• Inflation Negation: Premiered 16 years after Press Your Luck ended, but retained the same nominal values in Square #4 despite inflation going up about 63% in America during that span. Justified, in that a cable channel the caliber of Game Show Network would most definitely have a smaller budget than CBS.
  • Living Currency: Some of the Whammy animations have the Whammy interact with a sentient stack of money named Bill, who would naturally play the Butt-Monkey to the Whammy's antics (such as him stealing bills out of the stack).
  • Luck-Based Mission: Even going so far as to say it was "Larson-proof".
  • Miserable Massage: One of the Whammy animations has the Whammy aggressively massage a stack of dollar bills until it explodes into bills.
    Whammy: Now just relax and I'll work on that knot. [beats on the stash until there's nothing left] There. No more knot!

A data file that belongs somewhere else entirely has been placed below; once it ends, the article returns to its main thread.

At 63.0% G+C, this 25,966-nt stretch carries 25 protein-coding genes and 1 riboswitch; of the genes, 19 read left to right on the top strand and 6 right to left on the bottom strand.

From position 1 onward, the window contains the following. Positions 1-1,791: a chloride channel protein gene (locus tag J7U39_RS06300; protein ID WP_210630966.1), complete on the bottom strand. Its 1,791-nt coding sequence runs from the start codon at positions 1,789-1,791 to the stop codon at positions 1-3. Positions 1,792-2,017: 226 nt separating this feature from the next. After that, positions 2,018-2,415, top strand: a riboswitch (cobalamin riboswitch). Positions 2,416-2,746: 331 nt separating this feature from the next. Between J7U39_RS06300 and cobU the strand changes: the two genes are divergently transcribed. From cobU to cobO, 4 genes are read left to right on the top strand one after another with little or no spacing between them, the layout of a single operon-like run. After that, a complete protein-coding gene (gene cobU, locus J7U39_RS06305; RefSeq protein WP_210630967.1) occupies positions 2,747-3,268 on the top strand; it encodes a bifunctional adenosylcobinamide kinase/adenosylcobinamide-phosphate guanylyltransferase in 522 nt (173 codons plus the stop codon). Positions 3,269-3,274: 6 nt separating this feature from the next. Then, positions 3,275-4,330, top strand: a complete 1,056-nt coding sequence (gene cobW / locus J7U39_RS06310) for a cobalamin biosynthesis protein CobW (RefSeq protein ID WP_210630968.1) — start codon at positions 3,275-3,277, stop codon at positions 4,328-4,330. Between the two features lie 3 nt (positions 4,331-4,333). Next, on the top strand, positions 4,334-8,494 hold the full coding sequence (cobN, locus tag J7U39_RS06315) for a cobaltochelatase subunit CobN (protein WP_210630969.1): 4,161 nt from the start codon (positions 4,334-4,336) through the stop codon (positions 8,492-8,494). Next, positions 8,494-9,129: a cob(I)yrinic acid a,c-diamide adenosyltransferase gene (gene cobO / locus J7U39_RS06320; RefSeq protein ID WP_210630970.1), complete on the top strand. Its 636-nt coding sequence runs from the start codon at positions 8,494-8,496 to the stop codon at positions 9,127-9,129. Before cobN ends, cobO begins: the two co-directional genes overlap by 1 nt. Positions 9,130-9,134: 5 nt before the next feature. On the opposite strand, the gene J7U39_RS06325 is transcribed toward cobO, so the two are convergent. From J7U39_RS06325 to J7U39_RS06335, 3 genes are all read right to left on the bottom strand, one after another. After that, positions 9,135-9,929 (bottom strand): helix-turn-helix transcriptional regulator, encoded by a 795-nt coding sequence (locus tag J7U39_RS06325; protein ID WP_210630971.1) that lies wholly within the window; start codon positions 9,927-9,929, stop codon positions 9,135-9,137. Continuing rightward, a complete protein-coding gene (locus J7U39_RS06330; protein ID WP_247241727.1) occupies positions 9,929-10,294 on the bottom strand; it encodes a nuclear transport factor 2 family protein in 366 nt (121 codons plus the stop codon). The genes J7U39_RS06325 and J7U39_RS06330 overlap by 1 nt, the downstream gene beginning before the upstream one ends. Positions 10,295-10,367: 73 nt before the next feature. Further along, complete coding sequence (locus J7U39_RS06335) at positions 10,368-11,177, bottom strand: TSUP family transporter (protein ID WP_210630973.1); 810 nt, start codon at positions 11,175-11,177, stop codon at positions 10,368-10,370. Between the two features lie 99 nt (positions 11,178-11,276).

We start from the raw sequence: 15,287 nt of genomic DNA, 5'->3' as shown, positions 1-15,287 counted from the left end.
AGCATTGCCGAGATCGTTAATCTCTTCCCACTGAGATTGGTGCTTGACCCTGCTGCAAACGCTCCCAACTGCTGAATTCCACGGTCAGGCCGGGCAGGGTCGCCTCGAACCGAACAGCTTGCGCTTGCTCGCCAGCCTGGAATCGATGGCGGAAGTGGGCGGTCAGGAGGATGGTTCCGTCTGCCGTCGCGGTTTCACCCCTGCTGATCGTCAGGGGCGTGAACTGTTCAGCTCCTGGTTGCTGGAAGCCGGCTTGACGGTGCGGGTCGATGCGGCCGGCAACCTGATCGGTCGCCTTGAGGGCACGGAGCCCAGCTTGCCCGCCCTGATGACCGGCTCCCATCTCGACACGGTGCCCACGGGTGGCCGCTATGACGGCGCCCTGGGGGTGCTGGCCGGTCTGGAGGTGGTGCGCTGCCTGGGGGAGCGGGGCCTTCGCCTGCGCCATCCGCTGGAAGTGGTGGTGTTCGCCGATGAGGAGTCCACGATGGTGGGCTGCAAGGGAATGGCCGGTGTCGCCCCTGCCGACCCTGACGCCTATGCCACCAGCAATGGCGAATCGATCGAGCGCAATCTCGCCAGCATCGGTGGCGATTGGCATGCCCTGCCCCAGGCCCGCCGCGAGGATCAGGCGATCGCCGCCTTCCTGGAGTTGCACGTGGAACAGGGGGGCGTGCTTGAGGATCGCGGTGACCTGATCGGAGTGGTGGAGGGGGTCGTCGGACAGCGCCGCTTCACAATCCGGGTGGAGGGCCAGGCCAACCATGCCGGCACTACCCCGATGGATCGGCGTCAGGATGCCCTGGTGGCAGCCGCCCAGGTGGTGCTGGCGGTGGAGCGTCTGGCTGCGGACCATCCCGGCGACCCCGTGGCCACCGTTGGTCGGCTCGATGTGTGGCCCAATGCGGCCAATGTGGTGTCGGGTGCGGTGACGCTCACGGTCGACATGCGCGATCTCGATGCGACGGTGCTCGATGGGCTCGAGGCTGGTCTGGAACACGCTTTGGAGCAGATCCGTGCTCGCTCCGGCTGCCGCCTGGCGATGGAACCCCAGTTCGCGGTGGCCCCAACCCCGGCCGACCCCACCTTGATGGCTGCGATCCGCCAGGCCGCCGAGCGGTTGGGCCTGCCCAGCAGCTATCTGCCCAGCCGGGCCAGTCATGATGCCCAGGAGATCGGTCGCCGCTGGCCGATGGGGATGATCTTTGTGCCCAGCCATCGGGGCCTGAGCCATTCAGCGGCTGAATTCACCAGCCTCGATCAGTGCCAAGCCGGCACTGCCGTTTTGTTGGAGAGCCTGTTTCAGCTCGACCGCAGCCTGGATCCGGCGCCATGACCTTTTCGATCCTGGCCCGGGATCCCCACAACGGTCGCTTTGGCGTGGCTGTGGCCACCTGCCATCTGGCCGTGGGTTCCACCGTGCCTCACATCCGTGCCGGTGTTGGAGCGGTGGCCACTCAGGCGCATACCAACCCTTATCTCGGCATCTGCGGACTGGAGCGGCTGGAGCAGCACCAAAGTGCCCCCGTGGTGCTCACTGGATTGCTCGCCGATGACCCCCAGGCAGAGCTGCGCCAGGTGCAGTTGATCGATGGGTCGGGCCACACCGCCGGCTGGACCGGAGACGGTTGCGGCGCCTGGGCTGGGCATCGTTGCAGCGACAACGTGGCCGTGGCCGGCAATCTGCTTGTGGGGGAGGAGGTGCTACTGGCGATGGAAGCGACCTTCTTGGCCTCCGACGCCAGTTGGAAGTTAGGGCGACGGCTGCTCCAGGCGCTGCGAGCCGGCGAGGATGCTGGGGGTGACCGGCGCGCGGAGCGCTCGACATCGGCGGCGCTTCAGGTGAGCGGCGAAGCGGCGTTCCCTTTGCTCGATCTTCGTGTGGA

• My Greatest Second Chance: Ed Long and Janie Litras, Michael Larson's opponents when he broke the bank on Press, were invited back to play Whammy! against his brother James, since Michael had died in 1999.note 
  • Mythology Gag:
    • Several of the Whammy animations, both regular and Double, were call backs to those of the original Press Your Luck, most notably the "Lawnmower" Whammy.
    • One regular Whammy had the creature in a boxing ring dressed in "wrestler"-type clothing, including a yellow mask around his eyes, harking back to the original Whammy's appearance.
  • Nintendo Hard: This version of Press Your Luck is this trope due to new rules regarding participation plus additional Whammy squares and an even more random board pattern than the classic format.
  • No Celebrities Were Harmed: Among the many new Whammies were expies of George Foreman, Emeril Lagasse, Martha Stewart, Steve Irwin, Britney Spears, Ozzy Osbourne, Anne Robinson, Judge Judy, Harry Potter, and *NSYNC.
  • No Indoor Voice: Todd freakin' Newton. Justified, in that he actually had a likable personality and genuinely seemed to be enjoying himself rather than simply being the loud-voiced, robotic, only-here-for-the-paycheck, pretty-boy kind of emcee that became so common in the aughties (such as Ty Treadway).
  • Non-Indicative Name: The "Double Whammy" only added one Whammy to the player's total. The "Double" came from the Whammy animation ending with the player covered in stuff like snow, Silly String, or something else.